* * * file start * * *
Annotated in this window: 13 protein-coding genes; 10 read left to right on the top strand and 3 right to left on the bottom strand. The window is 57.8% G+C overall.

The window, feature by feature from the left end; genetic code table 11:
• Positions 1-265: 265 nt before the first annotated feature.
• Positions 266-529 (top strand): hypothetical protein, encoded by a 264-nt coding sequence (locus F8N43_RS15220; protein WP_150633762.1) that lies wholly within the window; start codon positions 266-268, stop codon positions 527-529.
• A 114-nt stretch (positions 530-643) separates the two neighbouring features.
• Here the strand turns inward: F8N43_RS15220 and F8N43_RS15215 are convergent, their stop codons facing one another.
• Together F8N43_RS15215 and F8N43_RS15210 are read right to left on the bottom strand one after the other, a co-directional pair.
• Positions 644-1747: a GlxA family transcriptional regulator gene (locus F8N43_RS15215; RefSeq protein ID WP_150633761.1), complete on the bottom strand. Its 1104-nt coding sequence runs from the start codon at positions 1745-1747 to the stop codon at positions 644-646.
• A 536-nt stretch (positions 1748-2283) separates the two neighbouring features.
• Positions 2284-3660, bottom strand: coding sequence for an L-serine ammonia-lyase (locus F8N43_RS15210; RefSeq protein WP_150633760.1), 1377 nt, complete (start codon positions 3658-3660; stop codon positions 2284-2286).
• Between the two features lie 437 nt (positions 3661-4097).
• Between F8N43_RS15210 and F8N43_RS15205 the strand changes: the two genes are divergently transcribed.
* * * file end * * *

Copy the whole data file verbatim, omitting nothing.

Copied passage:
Annotated in this window: 13 protein-coding genes; 10 read left to right on the top strand and 3 right to left on the bottom strand. The window is 57.8% G+C overall.

The window, feature by feature from the left end; genetic code table 11:
• Positions 1-265: 265 nt before the first annotated feature.
• Positions 266-529 (top strand): hypothetical protein, encoded by a 264-nt coding sequence (locus F8N43_RS15220; protein WP_150633762.1) that lies wholly within the window; start codon positions 266-268, stop codon positions 527-529.
• A 114-nt stretch (positions 530-643) separates the two neighbouring features.
• Here the strand turns inward: F8N43_RS15220 and F8N43_RS15215 are convergent, their stop codons facing one another.
• Together F8N43_RS15215 and F8N43_RS15210 are read right to left on the bottom strand one after the other, a co-directional pair.
• Positions 644-1747: a GlxA family transcriptional regulator gene (locus F8N43_RS15215; RefSeq protein ID WP_150633761.1), complete on the bottom strand. Its 1104-nt coding sequence runs from the start codon at positions 1745-1747 to the stop codon at positions 644-646.
• A 536-nt stretch (positions 1748-2283) separates the two neighbouring features.
• Positions 2284-3660, bottom strand: coding sequence for an L-serine ammonia-lyase (locus F8N43_RS15210; RefSeq protein WP_150633760.1), 1377 nt, complete (start codon positions 3658-3660; stop codon positions 2284-2286).
• Between the two features lie 437 nt (positions 3661-4097).
• Between F8N43_RS15210 and F8N43_RS15205 the strand changes: the two genes are divergently transcribed.